The European Court of Justice (ECJ) ruled Wednesday that the Austrian government must give the same social security benefits to refugees as it does to its residents.
The case came from action brought by Ahmad Shah Ayubi who had been granted refugee status in 2016 with a temporary residence permit for three years. Ayubi filed for subsistence and housing for himself and his family and the District Administrative Authority of Linz-Land granted him minimum benefits. Ayubi filed the action that brought this case as he believed the difference of his treatment was inconsistent with EU law.
Austrian officials interpreted Article 4 of the Law on needs-based minimum income protection in upper-Austria (Gesetz über die bedarfsorientierte Mindestsicherung in Oberösterreich) as giving refugees with a temporary residence permit only the minimum social benefits under Austrian law.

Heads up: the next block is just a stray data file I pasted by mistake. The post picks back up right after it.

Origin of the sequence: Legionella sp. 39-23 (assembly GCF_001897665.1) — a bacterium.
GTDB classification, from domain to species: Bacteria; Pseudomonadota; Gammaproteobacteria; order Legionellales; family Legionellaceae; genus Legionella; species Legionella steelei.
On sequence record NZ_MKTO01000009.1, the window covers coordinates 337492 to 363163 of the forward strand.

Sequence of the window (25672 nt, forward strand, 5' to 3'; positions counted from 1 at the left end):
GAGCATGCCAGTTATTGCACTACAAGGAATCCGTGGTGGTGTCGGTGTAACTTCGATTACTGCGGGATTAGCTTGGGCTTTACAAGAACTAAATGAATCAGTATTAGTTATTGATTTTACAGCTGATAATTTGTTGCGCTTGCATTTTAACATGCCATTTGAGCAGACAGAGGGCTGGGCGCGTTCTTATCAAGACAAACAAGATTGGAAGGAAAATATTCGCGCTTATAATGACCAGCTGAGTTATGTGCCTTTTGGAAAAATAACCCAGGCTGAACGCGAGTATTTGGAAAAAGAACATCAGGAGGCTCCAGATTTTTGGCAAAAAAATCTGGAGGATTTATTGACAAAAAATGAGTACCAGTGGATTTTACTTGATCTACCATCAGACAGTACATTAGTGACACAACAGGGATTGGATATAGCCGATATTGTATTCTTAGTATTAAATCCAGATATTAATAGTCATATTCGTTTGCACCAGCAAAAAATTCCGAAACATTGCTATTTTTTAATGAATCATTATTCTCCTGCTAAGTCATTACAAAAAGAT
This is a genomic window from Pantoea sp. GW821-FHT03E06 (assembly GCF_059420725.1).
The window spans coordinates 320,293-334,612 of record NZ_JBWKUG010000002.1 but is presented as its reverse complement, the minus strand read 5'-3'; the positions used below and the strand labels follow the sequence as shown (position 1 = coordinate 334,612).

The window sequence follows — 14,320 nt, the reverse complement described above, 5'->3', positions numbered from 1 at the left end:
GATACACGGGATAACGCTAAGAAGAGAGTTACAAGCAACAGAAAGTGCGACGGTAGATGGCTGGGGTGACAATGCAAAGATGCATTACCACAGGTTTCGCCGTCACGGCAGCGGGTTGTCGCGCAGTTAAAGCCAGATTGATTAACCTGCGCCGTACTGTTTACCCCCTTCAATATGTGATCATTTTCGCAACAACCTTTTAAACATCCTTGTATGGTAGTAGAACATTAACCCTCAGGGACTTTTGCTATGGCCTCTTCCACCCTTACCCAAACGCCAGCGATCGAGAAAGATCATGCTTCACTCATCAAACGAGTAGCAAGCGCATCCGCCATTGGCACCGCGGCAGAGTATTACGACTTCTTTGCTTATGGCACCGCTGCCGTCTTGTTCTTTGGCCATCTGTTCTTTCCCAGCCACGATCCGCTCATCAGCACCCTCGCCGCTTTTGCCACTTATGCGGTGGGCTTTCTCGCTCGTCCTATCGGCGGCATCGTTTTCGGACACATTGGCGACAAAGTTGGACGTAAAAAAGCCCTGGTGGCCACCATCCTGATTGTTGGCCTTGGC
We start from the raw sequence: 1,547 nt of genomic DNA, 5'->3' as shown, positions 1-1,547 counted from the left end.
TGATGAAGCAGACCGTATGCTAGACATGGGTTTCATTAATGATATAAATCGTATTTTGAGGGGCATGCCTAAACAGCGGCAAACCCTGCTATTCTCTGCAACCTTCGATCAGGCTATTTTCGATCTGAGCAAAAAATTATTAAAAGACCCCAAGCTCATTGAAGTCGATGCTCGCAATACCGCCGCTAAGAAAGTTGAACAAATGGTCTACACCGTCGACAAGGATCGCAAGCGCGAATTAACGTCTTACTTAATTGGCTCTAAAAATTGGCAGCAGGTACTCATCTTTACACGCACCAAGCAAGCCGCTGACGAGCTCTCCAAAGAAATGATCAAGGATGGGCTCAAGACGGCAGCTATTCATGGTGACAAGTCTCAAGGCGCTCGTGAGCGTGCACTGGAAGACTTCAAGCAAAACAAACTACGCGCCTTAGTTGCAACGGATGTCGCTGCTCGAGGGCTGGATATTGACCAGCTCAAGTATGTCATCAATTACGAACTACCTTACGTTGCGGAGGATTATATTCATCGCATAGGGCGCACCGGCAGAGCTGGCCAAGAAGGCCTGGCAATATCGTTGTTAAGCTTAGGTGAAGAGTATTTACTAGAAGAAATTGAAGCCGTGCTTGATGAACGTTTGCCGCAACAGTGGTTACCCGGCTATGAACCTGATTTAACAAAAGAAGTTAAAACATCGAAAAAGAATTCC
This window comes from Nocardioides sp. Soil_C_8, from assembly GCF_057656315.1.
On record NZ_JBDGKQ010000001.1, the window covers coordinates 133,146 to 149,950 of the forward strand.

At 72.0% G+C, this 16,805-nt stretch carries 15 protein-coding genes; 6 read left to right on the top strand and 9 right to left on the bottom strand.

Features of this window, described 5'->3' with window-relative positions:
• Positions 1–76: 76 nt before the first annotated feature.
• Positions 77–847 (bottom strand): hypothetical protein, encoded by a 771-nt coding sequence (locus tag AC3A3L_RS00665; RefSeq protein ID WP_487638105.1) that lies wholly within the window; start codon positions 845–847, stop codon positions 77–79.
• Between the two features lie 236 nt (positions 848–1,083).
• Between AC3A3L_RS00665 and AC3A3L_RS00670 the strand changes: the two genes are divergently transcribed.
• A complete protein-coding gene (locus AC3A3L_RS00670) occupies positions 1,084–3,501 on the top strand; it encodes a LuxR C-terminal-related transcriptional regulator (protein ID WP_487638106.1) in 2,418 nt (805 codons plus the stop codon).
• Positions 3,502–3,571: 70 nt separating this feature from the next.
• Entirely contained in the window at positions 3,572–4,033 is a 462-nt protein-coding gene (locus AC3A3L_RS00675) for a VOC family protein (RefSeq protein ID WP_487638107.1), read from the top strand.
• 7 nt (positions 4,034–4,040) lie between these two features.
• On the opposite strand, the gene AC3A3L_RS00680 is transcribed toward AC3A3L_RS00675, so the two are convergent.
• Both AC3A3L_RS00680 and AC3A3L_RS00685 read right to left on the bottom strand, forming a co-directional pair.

The ECJ ruled that under European Union Directive 2011/95:
“Member States shall ensure that beneficiaries of international protection receive, in the Member State that has granted such protection, the necessary social assistance as provided to nationals of that Member State.”
The court found that social security benefits paid to refugees, whether granted temporary or permanent status must mirror the benefits offered to individuals who are citizens. The court decided that an individual “A refugee may rely on the incompatibility of legislation…before the national courts in order to remove the restriction on…rights provided for by that legislation.”
The ruling from the ECJ came amidst a continuing pattern of Austrian regulations limiting the rights of refugees. Austria was also one of the countries, along with the United States, to declare that it will not support the Global Compact for Safe, Orderly and Regular Migration.